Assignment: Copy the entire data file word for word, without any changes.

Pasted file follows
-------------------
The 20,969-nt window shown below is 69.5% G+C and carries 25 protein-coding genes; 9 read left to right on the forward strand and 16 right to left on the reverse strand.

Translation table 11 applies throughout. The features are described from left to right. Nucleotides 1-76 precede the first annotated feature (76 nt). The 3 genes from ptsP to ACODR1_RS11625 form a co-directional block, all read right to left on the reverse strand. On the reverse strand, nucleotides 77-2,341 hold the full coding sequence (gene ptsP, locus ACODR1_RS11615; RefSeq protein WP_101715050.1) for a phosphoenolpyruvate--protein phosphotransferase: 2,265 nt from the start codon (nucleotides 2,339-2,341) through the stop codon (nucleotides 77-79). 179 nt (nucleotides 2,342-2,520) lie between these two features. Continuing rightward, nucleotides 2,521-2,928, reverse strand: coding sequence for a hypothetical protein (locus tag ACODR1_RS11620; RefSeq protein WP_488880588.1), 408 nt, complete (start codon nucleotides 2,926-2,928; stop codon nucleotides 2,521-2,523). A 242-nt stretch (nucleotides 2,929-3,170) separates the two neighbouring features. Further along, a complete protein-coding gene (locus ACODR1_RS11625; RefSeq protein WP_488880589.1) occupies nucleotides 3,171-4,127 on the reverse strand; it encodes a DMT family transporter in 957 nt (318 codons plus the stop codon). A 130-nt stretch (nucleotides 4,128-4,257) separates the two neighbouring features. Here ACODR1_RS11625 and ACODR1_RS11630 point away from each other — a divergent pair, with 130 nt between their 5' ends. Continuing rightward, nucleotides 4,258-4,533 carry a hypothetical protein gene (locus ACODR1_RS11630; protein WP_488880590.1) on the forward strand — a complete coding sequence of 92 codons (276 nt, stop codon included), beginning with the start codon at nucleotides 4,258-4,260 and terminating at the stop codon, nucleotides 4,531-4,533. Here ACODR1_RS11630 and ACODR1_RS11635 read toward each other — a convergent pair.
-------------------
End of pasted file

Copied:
The 20,969-nt window shown below is 69.5% G+C and carries 25 protein-coding genes; 9 read left to right on the forward strand and 16 right to left on the reverse strand.

Translation table 11 applies throughout. The features are described from left to right. Nucleotides 1-76 precede the first annotated feature (76 nt). The 3 genes from ptsP to ACODR1_RS11625 form a co-directional block, all read right to left on the reverse strand. On the reverse strand, nucleotides 77-2,341 hold the full coding sequence (gene ptsP, locus ACODR1_RS11615; RefSeq protein WP_101715050.1) for a phosphoenolpyruvate--protein phosphotransferase: 2,265 nt from the start codon (nucleotides 2,339-2,341) through the stop codon (nucleotides 77-79). 179 nt (nucleotides 2,342-2,520) lie between these two features. Continuing rightward, nucleotides 2,521-2,928, reverse strand: coding sequence for a hypothetical protein (locus tag ACODR1_RS11620; RefSeq protein WP_488880588.1), 408 nt, complete (start codon nucleotides 2,926-2,928; stop codon nucleotides 2,521-2,523). A 242-nt stretch (nucleotides 2,929-3,170) separates the two neighbouring features. Further along, a complete protein-coding gene (locus ACODR1_RS11625; RefSeq protein WP_488880589.1) occupies nucleotides 3,171-4,127 on the reverse strand; it encodes a DMT family transporter in 957 nt (318 codons plus the stop codon). A 130-nt stretch (nucleotides 4,128-4,257) separates the two neighbouring features. Here ACODR1_RS11625 and ACODR1_RS11630 point away from each other — a divergent pair, with 130 nt between their 5' ends. Continuing rightward, nucleotides 4,258-4,533 carry a hypothetical protein gene (locus ACODR1_RS11630; protein WP_488880590.1) on the forward strand — a complete coding sequence of 92 codons (276 nt, stop codon included), beginning with the start codon at nucleotides 4,258-4,260 and terminating at the stop codon, nucleotides 4,531-4,533. Here ACODR1_RS11630 and ACODR1_RS11635 read toward each other — a convergent pair.